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Aggregate Demand and Long-Run Unemployment


WHAT DETERMINES the unemployment rate? In answering this question,
mainstream economics draws a sharp distinction between the short run and
the long run. According to the conventional view, short-run movements in
unemployment are strongly influenced by monetary policy and other determinants
of aggregate demand. In the long run, however, unemployment
returns to a natural rate or NAIRU (the nonaccelerating-inflation rate of
unemployment), which is determined by labor market frictions. The
NAIRU can change over time for microeconomic reasons, such as changes
in labor market institutions. But the conventional wisdom holds that the
NAIRU is unaffected by aggregate demand, and thus that demand does not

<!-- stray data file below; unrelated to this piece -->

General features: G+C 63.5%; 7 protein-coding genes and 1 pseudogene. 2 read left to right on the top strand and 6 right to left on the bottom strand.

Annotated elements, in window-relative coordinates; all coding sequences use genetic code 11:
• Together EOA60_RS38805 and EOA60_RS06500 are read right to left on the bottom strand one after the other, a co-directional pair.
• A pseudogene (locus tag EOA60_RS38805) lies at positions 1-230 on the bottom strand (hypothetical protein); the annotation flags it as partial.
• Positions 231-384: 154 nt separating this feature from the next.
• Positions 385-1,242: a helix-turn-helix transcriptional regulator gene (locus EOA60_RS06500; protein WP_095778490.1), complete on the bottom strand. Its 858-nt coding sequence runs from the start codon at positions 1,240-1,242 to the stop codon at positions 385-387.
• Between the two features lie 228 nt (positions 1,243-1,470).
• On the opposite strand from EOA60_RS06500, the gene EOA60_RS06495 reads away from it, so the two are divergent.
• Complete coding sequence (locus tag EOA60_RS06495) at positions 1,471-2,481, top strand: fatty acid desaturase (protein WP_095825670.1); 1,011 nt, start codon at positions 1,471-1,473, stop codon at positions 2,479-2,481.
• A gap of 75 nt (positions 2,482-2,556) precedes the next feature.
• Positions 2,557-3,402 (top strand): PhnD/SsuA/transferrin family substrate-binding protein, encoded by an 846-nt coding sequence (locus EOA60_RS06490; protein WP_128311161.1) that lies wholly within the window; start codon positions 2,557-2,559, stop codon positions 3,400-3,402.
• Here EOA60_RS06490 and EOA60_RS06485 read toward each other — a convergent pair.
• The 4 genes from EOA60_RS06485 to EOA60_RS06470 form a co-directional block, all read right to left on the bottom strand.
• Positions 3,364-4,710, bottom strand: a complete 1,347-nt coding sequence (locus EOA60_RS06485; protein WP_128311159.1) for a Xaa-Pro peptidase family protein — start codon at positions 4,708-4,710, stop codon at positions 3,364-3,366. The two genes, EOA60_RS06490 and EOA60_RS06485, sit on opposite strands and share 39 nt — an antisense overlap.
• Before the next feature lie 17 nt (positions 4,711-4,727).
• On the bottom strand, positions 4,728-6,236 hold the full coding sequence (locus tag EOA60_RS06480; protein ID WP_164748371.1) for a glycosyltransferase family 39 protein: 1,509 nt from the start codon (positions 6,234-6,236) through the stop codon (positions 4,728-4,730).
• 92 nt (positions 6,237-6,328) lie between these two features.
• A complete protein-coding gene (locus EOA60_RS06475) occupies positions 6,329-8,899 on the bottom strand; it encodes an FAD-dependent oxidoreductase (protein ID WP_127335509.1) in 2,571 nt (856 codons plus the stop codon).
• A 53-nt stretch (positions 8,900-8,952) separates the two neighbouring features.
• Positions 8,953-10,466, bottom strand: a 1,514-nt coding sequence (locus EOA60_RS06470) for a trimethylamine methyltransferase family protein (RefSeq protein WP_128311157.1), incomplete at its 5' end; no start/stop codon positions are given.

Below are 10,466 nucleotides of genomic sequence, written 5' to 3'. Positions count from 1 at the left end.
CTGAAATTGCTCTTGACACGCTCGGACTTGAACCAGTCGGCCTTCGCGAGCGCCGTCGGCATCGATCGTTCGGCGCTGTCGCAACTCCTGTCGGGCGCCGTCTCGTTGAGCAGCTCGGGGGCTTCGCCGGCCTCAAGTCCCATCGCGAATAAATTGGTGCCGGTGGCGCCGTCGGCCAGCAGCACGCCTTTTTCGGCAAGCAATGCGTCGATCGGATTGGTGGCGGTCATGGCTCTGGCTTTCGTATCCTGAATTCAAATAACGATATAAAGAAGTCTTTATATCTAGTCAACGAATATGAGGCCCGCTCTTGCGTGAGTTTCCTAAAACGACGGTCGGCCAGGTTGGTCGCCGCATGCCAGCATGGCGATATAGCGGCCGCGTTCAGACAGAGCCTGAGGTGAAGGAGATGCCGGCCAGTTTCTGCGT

influence long-run unemployment trends.
This paper argues that this conventional view is wrong. Monetary policy
and other determinants of aggregate demand have strong effects on longrun
as well as short-run movements in unemployment. And this is not just
a theoretical point. Over the last twenty years the behavior of demand
accounts for much of the differences across countries in the evolution of

Laurence Ball

Professor of Economics - Johns Hopkins University

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